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Patent Length and the Timing of Innovative Activity

Melbourne Business School Working Paper No. 2004-19

15 Pages Posted: 1 Jul 2004  

Joshua S. Gans

University of Toronto - Rotman School of Management; NBER

Stephen P. King

Monash University - Department of Economics; Productivity Commission

Multiple version iconThere are 2 versions of this paper

Date Written: July 2004

Abstract

The standard result in patent policy, as demonstrated by Gilbert and Shapiro (1990), is that infinitely lived but very narrow patents are optimal as deadweight losses are minimized and spread through time, but inventors can still recover their R&D expenditures. By extending their innovative environment to include timing as an important choice, we demonstrate that a finitely lived, but broader, patent is socially desirable. This is because a patent breadth is a better instrument than length to encourage socially optimal timing. Thus, patents need not be infinitely long in order to encourage a greater number of inventions.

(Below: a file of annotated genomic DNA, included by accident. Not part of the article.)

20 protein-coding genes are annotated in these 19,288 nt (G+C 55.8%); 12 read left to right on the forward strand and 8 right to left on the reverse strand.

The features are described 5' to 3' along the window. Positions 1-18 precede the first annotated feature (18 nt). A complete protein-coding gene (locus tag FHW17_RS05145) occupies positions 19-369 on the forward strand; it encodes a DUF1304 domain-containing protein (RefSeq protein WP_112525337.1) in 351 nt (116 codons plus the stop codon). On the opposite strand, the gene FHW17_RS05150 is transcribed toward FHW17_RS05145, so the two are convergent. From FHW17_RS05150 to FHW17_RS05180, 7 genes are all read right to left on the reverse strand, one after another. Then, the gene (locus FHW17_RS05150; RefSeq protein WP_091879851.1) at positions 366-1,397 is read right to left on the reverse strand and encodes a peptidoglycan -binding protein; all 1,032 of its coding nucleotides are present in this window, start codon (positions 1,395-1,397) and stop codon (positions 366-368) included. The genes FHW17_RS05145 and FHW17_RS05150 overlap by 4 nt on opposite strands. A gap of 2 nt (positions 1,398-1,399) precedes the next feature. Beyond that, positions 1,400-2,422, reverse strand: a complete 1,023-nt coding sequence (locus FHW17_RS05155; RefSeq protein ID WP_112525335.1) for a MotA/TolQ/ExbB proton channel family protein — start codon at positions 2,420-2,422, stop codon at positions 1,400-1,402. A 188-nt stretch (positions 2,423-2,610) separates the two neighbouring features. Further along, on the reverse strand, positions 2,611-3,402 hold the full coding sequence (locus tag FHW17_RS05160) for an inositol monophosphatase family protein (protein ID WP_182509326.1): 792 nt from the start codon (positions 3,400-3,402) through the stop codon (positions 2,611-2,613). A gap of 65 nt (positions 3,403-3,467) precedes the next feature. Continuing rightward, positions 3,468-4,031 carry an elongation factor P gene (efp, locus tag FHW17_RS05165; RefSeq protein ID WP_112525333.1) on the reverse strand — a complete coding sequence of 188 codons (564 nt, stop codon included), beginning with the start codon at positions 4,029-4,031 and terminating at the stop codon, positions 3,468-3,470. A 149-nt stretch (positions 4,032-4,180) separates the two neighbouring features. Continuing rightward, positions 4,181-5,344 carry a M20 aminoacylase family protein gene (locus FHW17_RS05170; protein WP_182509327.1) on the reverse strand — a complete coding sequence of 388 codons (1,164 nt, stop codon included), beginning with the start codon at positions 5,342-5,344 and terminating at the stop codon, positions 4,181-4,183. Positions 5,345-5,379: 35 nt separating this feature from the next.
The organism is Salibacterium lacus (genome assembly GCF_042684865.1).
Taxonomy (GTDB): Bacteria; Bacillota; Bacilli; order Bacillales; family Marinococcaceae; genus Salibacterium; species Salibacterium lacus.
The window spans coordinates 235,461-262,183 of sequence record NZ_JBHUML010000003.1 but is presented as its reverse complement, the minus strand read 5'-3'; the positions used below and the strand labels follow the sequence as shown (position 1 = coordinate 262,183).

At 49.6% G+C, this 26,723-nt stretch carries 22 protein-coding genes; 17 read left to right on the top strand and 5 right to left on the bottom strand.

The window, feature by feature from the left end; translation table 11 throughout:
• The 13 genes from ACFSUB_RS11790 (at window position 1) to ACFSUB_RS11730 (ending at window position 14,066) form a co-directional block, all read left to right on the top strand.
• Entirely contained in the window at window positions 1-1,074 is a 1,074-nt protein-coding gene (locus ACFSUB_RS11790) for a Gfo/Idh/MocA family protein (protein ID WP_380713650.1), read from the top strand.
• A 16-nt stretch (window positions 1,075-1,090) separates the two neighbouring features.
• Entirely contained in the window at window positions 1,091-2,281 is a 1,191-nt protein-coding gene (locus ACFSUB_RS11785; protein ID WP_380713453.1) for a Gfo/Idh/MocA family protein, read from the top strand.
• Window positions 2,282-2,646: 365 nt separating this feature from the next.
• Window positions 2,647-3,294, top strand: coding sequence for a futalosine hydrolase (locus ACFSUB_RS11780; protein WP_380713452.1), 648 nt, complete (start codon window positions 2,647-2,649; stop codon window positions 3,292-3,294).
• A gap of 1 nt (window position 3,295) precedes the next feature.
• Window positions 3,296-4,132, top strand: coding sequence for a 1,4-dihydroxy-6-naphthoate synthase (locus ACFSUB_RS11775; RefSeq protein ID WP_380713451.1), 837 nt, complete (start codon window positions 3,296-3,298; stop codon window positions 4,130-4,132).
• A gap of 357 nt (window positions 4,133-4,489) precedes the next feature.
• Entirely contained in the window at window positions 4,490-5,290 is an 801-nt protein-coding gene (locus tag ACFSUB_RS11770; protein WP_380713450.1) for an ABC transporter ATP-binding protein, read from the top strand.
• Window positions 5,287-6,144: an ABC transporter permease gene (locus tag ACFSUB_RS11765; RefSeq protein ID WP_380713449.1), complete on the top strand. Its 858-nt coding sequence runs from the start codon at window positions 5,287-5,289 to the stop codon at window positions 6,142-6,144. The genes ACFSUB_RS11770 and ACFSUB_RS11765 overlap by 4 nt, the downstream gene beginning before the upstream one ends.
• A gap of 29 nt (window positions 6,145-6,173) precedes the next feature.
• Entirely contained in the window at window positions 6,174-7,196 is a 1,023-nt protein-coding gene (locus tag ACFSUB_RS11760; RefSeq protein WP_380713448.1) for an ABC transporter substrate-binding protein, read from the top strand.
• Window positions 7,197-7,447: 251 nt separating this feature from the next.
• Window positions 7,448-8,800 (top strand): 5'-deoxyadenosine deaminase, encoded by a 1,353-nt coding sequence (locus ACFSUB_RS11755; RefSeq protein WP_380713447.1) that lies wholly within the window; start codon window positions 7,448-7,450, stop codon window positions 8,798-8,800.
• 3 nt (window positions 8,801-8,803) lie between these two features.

Keywords: Invention, patent length, patent breadth, timing, R&D expenditures

JEL Classification: L4, O34

Suggested Citation

Gans, Joshua S. and King, Stephen P., Patent Length and the Timing of Innovative Activity (July 2004). Melbourne Business School Working Paper No. 2004-19. Available at SSRN: https://ssrn.com/abstract=560841 or http://dx.doi.org/10.2139/ssrn.560841

Joshua S. Gans (Contact Author)

University of Toronto - Rotman School of Management ( email )

Canada

HOME PAGE: http://www.joshuagans.com

NBER ( email )

1050 Massachusetts Avenue
Cambridge, MA 02138
United States

Stephen Peter King

Monash University - Department of Economics ( email )

Wellington Road
Victoria, Roodepoort 3145
Australia

Productivity Commission ( email )

Level 28
35 Collins St.
Melbourne, Victoria, Victoria 3000
Australia

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